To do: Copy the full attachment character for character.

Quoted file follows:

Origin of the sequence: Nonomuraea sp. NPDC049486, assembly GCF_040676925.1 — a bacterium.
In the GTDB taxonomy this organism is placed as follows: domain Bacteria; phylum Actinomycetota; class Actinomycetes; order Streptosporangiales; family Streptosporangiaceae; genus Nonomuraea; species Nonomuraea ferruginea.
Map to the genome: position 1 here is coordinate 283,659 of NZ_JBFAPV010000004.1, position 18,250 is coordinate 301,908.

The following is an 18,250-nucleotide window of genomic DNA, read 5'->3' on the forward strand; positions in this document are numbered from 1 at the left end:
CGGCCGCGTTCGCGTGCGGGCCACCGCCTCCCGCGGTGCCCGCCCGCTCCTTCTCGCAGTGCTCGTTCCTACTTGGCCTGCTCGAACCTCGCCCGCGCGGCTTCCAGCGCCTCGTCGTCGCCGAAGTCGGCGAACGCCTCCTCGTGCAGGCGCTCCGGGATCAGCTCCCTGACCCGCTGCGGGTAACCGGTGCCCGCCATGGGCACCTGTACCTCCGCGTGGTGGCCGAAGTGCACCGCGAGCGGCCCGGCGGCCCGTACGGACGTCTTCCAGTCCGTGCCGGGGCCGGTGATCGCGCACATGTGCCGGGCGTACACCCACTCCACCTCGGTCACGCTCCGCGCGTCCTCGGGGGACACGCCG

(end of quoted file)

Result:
Origin of the sequence: Nonomuraea sp. NPDC049486, assembly GCF_040676925.1 — a bacterium.
In the GTDB taxonomy this organism is placed as follows: domain Bacteria; phylum Actinomycetota; class Actinomycetes; order Streptosporangiales; family Streptosporangiaceae; genus Nonomuraea; species Nonomuraea ferruginea.
Map to the genome: position 1 here is coordinate 283,659 of NZ_JBFAPV010000004.1, position 18,250 is coordinate 301,908.

The following is an 18,250-nucleotide window of genomic DNA, read 5'->3' on the forward strand; positions in this document are numbered from 1 at the left end:
CGGCCGCGTTCGCGTGCGGGCCACCGCCTCCCGCGGTGCCCGCCCGCTCCTTCTCGCAGTGCTCGTTCCTACTTGGCCTGCTCGAACCTCGCCCGCGCGGCTTCCAGCGCCTCGTCGTCGCCGAAGTCGGCGAACGCCTCCTCGTGCAGGCGCTCCGGGATCAGCTCCCTGACCCGCTGCGGGTAACCGGTGCCCGCCATGGGCACCTGTACCTCCGCGTGGTGGCCGAAGTGCACCGCGAGCGGCCCGGCGGCCCGTACGGACGTCTTCCAGTCCGTGCCGGGGCCGGTGATCGCGCACATGTGCCGGGCGTACACCCACTCCACCTCGGTCACGCTCCGCGCGTCCTCGGGGGACACGCCG